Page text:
“Vedika, why didn’t you come to say goodbye to Channo aunty?” asked Latika while caressing her younger sister’s hair who was lying on the bed.
“I don’t like that old lady.”
“We should be respectful to our elders”, pacified the newly turned teenager.
“Every time she comes, she starts brainstorming Ma and Baba for having a third child which no one can guarantee would be a boy. And they don’t say anything to her. On the contrary they start teasing me knowing very well that even the thought of it boils my blood. ”
Vedika sat upright with eyes as red as blood.
“I can never see anyone else except you as my sibling. If we ever get a new baby, I promise that I am going to abandon it on the railway tracks.”
“And then I will visit you in juvenile home with your favourite vegetable cutlets”, joked Latika.
Saying this she hugged her little sister.
“Our parents have always been very proud of her and never showed any remorse of not bearing a son.”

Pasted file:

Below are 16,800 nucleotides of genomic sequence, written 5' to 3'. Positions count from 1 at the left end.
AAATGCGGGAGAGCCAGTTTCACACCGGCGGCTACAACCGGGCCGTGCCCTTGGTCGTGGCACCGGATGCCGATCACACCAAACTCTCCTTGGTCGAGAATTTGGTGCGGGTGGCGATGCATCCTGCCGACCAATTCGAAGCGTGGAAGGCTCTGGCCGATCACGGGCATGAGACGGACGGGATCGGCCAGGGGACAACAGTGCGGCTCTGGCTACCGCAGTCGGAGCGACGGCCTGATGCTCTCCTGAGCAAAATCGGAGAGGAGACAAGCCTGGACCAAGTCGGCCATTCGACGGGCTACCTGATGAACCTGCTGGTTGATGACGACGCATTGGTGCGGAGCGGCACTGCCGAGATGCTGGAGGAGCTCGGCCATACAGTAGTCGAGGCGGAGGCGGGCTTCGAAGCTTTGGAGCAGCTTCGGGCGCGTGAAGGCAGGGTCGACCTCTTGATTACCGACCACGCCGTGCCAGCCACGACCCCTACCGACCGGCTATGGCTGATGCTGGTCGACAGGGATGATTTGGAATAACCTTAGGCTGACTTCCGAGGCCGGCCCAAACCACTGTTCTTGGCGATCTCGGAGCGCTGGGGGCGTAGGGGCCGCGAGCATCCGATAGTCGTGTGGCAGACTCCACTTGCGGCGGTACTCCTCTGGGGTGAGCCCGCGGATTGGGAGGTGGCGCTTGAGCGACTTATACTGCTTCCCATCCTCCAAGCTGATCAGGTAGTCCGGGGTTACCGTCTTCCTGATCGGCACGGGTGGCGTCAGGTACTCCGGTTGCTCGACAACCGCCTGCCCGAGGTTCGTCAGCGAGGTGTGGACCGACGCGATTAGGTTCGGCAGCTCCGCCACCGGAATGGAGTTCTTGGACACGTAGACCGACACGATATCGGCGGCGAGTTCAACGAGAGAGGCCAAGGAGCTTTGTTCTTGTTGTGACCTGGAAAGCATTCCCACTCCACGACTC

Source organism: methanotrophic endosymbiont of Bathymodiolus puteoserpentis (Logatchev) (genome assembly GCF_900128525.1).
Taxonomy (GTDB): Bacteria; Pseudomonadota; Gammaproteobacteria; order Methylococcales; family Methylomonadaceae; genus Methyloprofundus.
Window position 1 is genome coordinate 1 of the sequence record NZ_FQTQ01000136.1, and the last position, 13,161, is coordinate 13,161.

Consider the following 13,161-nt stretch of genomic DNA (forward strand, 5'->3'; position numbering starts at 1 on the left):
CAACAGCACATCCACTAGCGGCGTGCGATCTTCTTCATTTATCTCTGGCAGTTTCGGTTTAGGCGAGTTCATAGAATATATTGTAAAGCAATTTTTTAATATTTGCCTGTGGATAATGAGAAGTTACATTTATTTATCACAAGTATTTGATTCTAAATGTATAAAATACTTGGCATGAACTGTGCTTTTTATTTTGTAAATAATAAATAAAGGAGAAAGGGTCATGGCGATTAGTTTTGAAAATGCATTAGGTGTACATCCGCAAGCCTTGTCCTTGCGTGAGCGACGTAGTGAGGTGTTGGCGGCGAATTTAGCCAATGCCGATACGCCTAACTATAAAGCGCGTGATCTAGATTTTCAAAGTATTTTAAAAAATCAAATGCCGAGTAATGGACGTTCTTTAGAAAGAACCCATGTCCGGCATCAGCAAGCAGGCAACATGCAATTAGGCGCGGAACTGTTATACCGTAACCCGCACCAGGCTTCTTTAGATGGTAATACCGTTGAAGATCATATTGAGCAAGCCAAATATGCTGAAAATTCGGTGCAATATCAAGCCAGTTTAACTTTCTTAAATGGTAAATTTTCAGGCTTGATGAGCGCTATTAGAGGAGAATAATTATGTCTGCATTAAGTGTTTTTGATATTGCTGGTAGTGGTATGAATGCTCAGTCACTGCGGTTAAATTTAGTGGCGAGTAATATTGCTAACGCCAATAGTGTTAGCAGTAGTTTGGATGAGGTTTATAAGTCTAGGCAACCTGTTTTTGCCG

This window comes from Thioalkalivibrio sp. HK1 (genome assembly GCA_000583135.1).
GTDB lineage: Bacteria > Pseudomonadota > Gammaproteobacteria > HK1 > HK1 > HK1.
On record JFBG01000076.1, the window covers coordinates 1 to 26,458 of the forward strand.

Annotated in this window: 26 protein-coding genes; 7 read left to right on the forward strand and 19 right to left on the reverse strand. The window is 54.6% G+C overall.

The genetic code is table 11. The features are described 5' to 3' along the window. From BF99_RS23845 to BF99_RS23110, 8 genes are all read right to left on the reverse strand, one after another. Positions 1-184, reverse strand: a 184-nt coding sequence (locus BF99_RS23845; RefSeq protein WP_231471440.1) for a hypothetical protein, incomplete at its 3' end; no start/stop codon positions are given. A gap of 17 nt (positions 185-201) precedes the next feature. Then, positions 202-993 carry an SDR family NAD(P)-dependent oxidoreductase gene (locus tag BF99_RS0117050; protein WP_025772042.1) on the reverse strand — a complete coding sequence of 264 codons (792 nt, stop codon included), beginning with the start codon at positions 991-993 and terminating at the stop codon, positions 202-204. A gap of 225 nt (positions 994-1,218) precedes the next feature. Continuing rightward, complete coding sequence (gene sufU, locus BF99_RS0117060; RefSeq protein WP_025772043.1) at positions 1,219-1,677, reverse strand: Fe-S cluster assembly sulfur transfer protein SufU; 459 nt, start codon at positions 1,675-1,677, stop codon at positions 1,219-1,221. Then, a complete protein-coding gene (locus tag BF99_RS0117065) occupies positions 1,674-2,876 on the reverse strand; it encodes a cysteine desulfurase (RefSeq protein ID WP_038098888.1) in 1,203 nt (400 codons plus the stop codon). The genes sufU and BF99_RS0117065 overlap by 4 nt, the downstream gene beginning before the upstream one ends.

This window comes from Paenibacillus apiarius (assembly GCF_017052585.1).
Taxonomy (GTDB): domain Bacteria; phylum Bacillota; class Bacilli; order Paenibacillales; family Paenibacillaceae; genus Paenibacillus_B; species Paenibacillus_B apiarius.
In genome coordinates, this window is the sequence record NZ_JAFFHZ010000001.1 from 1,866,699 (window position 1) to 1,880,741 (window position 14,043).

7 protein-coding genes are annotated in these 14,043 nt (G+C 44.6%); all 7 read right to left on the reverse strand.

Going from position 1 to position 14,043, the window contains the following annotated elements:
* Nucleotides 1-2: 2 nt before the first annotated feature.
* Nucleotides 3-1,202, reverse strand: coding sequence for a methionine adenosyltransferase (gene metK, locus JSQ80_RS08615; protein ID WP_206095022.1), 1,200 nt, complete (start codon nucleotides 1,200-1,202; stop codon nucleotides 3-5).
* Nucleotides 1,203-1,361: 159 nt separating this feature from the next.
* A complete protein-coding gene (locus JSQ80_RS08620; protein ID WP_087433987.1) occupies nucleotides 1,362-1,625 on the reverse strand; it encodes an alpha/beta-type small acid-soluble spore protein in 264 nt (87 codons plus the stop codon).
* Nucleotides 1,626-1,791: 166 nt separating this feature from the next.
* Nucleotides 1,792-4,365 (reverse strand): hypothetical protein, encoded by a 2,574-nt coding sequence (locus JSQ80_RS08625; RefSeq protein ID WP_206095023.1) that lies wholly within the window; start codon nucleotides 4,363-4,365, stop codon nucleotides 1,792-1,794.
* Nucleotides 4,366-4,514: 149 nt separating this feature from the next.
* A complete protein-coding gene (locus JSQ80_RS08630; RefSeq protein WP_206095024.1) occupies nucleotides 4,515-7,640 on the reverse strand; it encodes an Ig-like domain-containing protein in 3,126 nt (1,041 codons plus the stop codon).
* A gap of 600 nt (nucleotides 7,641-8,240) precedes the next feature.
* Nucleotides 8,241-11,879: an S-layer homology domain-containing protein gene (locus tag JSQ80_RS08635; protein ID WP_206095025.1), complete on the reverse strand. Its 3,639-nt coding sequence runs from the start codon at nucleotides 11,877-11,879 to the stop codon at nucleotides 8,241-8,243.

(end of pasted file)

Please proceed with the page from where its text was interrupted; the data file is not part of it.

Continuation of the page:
“Why does she keep saying that one day we will get married and Ma Baba will be left alone? Is a girl born only to be married off eventually? Or even if we are married, can’t we still look after our parents?” A storm of questions was raging inside her.
“Don’t be so upset just before your milestone tenth birthday. Some people will never progress irrespective of how many motivational messages they may forward in a day or the progressive videos they may like.”
The next day Vedika woke up to an envelope with a bank slip stating that her parents had opened a Fixed Deposit in her name and the note in the birthday card read “COLLEGE FUND FOR OUR LOVELY DAUGHTER”
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